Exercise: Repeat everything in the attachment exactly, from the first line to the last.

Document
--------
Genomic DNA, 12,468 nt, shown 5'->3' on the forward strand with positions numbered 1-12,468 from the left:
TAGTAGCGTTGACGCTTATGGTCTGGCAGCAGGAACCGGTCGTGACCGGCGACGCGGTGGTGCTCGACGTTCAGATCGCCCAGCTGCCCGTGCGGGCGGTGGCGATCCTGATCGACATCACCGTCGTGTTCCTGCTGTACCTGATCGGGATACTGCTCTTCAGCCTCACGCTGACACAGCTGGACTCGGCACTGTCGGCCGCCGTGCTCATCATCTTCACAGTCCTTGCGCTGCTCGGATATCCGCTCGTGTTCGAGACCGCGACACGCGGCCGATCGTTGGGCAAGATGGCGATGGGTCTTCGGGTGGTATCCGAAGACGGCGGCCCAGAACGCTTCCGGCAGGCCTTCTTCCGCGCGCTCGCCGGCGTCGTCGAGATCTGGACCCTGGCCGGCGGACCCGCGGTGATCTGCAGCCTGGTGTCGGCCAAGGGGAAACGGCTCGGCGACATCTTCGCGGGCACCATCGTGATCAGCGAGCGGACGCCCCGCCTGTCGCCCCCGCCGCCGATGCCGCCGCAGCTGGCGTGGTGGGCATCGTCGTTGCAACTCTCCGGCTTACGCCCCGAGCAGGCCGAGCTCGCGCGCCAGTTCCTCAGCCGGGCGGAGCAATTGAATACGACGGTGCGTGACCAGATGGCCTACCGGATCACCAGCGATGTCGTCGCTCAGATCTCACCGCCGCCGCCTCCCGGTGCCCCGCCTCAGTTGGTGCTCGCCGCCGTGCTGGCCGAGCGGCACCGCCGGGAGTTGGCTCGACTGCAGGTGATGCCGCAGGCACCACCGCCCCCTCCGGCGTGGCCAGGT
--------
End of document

Genomic DNA, 12,468 nt, shown 5'->3' on the forward strand with positions numbered 1-12,468 from the left:
TAGTAGCGTTGACGCTTATGGTCTGGCAGCAGGAACCGGTCGTGACCGGCGACGCGGTGGTGCTCGACGTTCAGATCGCCCAGCTGCCCGTGCGGGCGGTGGCGATCCTGATCGACATCACCGTCGTGTTCCTGCTGTACCTGATCGGGATACTGCTCTTCAGCCTCACGCTGACACAGCTGGACTCGGCACTGTCGGCCGCCGTGCTCATCATCTTCACAGTCCTTGCGCTGCTCGGATATCCGCTCGTGTTCGAGACCGCGACACGCGGCCGATCGTTGGGCAAGATGGCGATGGGTCTTCGGGTGGTATCCGAAGACGGCGGCCCAGAACGCTTCCGGCAGGCCTTCTTCCGCGCGCTCGCCGGCGTCGTCGAGATCTGGACCCTGGCCGGCGGACCCGCGGTGATCTGCAGCCTGGTGTCGGCCAAGGGGAAACGGCTCGGCGACATCTTCGCGGGCACCATCGTGATCAGCGAGCGGACGCCCCGCCTGTCGCCCCCGCCGCCGATGCCGCCGCAGCTGGCGTGGTGGGCATCGTCGTTGCAACTCTCCGGCTTACGCCCCGAGCAGGCCGAGCTCGCGCGCCAGTTCCTCAGCCGGGCGGAGCAATTGAATACGACGGTGCGTGACCAGATGGCCTACCGGATCACCAGCGATGTCGTCGCTCAGATCTCACCGCCGCCGCCTCCCGGTGCCCCGCCTCAGTTGGTGCTCGCCGCCGTGCTGGCCGAGCGGCACCGCCGGGAGTTGGCTCGACTGCAGGTGATGCCGCAGGCACCACCGCCCCCTCCGGCGTGGCCAGGT